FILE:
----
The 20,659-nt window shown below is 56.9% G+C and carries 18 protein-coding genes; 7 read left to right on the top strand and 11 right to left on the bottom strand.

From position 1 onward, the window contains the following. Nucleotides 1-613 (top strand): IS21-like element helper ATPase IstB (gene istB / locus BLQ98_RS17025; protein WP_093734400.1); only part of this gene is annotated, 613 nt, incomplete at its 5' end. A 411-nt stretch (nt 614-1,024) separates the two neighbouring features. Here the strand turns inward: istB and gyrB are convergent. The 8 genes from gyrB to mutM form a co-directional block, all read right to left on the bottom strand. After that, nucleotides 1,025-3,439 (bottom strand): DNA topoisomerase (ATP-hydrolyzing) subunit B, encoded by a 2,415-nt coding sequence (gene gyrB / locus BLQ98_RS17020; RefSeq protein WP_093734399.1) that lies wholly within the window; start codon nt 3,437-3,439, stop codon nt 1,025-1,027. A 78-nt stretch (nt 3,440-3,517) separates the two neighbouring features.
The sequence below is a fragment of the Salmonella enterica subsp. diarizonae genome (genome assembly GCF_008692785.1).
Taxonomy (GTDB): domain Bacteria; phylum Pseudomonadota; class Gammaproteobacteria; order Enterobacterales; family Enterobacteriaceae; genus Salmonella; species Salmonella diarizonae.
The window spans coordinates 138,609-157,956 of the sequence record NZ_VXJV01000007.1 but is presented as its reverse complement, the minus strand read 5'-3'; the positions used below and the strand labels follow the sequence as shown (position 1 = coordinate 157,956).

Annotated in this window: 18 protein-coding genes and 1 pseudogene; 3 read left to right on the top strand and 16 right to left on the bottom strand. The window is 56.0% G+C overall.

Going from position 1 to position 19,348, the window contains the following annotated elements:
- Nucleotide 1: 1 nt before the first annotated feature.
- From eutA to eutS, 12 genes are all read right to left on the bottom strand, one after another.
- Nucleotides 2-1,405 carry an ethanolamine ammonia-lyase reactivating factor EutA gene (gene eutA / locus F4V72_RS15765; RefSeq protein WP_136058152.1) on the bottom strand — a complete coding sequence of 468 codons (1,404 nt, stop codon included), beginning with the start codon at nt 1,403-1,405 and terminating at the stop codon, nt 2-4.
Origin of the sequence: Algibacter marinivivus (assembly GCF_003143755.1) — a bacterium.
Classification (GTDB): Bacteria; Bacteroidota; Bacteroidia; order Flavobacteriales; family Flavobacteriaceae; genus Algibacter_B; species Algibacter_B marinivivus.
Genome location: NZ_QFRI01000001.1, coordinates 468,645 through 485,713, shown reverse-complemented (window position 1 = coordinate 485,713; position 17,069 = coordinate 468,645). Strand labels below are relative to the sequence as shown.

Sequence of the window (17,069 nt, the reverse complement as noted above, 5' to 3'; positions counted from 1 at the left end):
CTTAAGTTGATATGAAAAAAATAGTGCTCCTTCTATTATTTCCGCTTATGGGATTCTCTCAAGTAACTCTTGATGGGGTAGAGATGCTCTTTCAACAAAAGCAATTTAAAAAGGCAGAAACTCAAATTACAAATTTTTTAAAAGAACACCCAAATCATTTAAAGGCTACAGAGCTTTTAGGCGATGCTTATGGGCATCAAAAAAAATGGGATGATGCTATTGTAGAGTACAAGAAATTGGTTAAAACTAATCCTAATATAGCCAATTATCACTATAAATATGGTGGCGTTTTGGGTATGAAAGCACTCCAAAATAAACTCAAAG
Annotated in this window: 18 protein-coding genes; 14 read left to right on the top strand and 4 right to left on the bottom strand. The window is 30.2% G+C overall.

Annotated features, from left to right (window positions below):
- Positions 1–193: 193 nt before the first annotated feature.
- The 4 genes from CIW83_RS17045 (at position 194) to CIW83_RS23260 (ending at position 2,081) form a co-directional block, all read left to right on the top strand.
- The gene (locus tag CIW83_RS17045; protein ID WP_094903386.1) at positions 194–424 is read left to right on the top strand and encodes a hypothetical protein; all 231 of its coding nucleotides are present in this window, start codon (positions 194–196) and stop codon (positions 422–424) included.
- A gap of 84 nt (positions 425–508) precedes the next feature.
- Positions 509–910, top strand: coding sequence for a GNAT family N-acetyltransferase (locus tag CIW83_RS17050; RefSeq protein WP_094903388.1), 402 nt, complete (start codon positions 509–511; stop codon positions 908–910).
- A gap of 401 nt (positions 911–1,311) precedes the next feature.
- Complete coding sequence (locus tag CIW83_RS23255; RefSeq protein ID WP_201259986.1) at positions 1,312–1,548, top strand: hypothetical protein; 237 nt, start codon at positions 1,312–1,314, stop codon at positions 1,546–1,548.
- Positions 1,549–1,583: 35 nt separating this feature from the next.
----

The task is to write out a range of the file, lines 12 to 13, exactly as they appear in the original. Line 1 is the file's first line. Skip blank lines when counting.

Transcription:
Classification (GTDB): Bacteria; Bacteroidota; Bacteroidia; order Flavobacteriales; family Flavobacteriaceae; genus Algibacter_B; species Algibacter_B marinivivus.
Genome location: NZ_QFRI01000001.1, coordinates 468,645 through 485,713, shown reverse-complemented (window position 1 = coordinate 485,713; position 17,069 = coordinate 468,645). Strand labels below are relative to the sequence as shown.